3. Take your vehicle maintenance seriously: take it only to somewhere that you know does good work.  You wouldn’t drop your child off at the cheapest care center that had an opening, without doing some leg work.  Doesn’t your mechanical “baby” deserve some consideration, too?  Check out the shop and the mechanic.  How long have they been in business?   Is the mechanic certified, and how long has he been in the area?  Ask someone who knows reputations in the area for their recommendation.  I have three shops in my area that I will recommend to people, because I am confident that they have the expertise and reputation that means they will strive to do the job and do it right.
  4. Remember the hint in the video about filters: by marking the filter with a permanent marker yourself, you can easily verify that they did change that air/oil/fuel filter – rather than doing nothing or just wiping it clean to look like it was changed.
  5. If you get in a “tight spot” and need work done by a place that you don’t know, there are some secrets that will help you.   The two keys are to ask questions and to handle the parts.  Here are some ideas:  ask to see what the new parts or filters look like that they will be installing, write down the part numbers from the boxes and physically HANDLE and examine the parts.  If the parts are a little dirty or greasy, even better – and you can wash your hands in their restroom or wash-up sink.  (They know that most customers don’t know much about vehicle maintenance and that those who do, often don’t pay attention.  So if you handle the parts and ask questions, it sends a message that you have done some of your own maintenance work, may much know more about your vehicle maintenance than what they suspect, and that you are very concerned that it is done right.  This is exactly what you want them to think – that they are at risk for being found out if they try to cheat you.)
    If they are vehicle parts (not just a filter), point to one or two key features and ask them which connection that is, or what type of connector, or where does that connector go to, or how does the part work?  You could even say something like “I’ve seen these before, but I’m curious, how does this actually work?” or “what does this actually do?”  Other good questions: “this seems like it’s in pretty good (or really bad) shape – how long are these supposed to last?  Do you see this very often?  What’s your opinion of that design compared to the Ford/Chrysler approach? (…yeh, that’s what I’ve heard)”  Tell them you want to see the part they take off your vehicle, and want them to physically show you where it’s located & how it’s mounted.   (They will usually accomodate your request, though they may have a policy against allowing customers in the service area.  If they decline, you MIGHT want to say that you understand the whole insurance bit, but you’re uneasy about using a repair shop that won’t let you see what they’re doing to their vehicle.)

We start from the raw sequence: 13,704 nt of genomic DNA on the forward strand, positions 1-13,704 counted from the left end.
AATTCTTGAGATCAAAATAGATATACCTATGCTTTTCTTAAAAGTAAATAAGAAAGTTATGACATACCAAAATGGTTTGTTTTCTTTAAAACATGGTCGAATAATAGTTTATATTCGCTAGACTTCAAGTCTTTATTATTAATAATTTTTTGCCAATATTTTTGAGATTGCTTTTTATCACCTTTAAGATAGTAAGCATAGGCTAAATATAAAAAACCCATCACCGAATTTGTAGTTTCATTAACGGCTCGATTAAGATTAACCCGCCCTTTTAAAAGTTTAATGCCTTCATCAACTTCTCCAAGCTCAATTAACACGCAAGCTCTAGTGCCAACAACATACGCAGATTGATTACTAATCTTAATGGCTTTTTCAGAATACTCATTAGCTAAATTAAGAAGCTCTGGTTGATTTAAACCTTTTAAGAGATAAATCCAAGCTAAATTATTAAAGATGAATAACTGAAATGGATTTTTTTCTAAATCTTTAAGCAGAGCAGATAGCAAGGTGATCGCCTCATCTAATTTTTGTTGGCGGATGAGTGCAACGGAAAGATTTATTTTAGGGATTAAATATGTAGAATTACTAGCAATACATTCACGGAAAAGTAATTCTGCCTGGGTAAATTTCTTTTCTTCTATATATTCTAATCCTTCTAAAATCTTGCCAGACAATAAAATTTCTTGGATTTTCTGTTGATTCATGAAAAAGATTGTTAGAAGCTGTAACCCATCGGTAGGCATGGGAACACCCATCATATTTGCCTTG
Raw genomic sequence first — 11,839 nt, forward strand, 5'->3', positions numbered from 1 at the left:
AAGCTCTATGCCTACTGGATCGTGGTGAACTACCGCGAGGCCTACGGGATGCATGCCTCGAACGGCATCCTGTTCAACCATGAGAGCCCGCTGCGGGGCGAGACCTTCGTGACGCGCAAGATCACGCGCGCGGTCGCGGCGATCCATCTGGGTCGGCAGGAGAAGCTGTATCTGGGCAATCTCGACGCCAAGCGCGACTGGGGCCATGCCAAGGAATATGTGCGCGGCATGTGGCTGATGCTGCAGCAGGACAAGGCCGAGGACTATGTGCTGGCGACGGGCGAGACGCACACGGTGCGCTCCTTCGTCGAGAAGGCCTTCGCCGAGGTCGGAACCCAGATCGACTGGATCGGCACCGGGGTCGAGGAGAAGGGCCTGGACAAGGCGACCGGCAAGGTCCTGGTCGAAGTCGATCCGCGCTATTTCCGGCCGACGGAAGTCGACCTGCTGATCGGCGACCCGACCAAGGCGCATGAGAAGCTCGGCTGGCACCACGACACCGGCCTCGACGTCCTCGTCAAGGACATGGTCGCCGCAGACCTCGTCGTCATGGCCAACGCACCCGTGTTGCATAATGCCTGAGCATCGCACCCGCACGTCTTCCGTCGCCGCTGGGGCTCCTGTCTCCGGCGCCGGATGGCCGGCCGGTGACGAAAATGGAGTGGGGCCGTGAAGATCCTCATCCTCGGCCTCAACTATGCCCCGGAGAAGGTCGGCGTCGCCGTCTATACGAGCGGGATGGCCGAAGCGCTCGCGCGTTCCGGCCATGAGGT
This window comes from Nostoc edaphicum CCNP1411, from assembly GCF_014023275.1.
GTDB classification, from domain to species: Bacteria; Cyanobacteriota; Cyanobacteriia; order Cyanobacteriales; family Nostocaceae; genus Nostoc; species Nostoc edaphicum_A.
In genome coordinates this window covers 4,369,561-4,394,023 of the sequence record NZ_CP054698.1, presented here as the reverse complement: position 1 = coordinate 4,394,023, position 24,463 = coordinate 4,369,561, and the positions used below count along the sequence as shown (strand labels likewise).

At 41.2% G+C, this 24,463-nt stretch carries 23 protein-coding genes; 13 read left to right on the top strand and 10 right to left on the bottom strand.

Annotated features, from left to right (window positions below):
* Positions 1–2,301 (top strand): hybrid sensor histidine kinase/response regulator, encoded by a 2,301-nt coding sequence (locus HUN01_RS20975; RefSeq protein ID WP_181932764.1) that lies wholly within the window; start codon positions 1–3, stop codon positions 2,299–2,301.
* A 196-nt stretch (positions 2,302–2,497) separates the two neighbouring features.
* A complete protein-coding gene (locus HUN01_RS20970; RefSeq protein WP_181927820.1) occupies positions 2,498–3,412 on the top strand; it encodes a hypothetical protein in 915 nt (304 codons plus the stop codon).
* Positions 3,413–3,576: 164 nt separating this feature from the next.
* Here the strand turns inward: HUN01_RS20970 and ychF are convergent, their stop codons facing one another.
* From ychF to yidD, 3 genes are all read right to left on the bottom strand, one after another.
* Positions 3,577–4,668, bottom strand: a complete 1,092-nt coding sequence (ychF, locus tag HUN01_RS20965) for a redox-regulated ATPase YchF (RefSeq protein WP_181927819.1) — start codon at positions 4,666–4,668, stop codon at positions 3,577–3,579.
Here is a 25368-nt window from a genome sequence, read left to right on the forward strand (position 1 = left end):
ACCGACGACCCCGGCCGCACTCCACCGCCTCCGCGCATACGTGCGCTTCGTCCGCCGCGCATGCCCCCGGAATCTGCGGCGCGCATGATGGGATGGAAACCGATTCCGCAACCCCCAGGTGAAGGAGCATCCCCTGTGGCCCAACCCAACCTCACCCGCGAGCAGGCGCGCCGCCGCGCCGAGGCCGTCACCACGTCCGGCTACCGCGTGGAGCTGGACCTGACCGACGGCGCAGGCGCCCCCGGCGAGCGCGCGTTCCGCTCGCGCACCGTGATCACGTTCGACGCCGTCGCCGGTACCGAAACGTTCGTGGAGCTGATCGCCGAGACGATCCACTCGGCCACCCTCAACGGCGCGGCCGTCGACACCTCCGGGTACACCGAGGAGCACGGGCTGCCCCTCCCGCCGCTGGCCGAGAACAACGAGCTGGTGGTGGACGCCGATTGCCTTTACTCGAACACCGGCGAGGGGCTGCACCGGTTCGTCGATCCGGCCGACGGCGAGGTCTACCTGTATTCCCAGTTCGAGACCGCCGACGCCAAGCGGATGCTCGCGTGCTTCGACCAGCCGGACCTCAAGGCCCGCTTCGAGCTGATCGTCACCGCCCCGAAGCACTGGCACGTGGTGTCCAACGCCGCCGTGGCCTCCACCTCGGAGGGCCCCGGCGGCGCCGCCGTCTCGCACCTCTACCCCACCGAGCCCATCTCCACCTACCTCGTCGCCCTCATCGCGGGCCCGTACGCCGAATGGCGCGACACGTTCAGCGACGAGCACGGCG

I don’t like to lie, but if you’re concerned about the shop or don’t know them, you might share that your brother/uncle/friend/father/boyfriend is a certified master mechanic in another town/state who used to train mechanics in the military and whenever he can’t do the work for you and doesn’t know the mechanic, he always makes you show them exactly what work was done so that they can inspect it… he likes to protect you & his friends, but you also suspect that he likes finding and reporting fraudulent mechanic work because it gives him more business…  you get the idea. 

Following these ideas will help you maximize your vehicle life, minimize your maintenance costs, and protect yourself even when you have no idea if the service shop is reputable or what they’re really doing to your vehicle.


December 5, 2006 Posted by | Filtration Technologies, Lubrication Oils & Fluids, Vehicle Maintenance | 2 Comments

CJ-4 Diesel Oils only for 2007 & later models – they’re NOT for earlier diesels!

DO NOT use CJ-4 oil in vehicles prior to 2007 models, unless you want increased wear and more frequent oil changes: because the 2006 and earlier models do not have diesel particulate filters (DPF’s), they do not need the restricted formulation of these CJ-4 oils. 

Amsoil’s new DEO oil is a premium 5W-40 synthetic diesel engine oil that is certainly among the best examples of the new CJ-4 emissions-spec oils.   In fact, it’s one of the only examples: most oil companies still don’t have a CJ-4 diesel engine oil formulation, much less have it available in the U.S. market as of October 2006.  Even more kudos to Amsoil, because their CJ-4 oil performance is still better than most CI-4+ oils, and because it’s proven – it has already logged over 12 million fleet miles.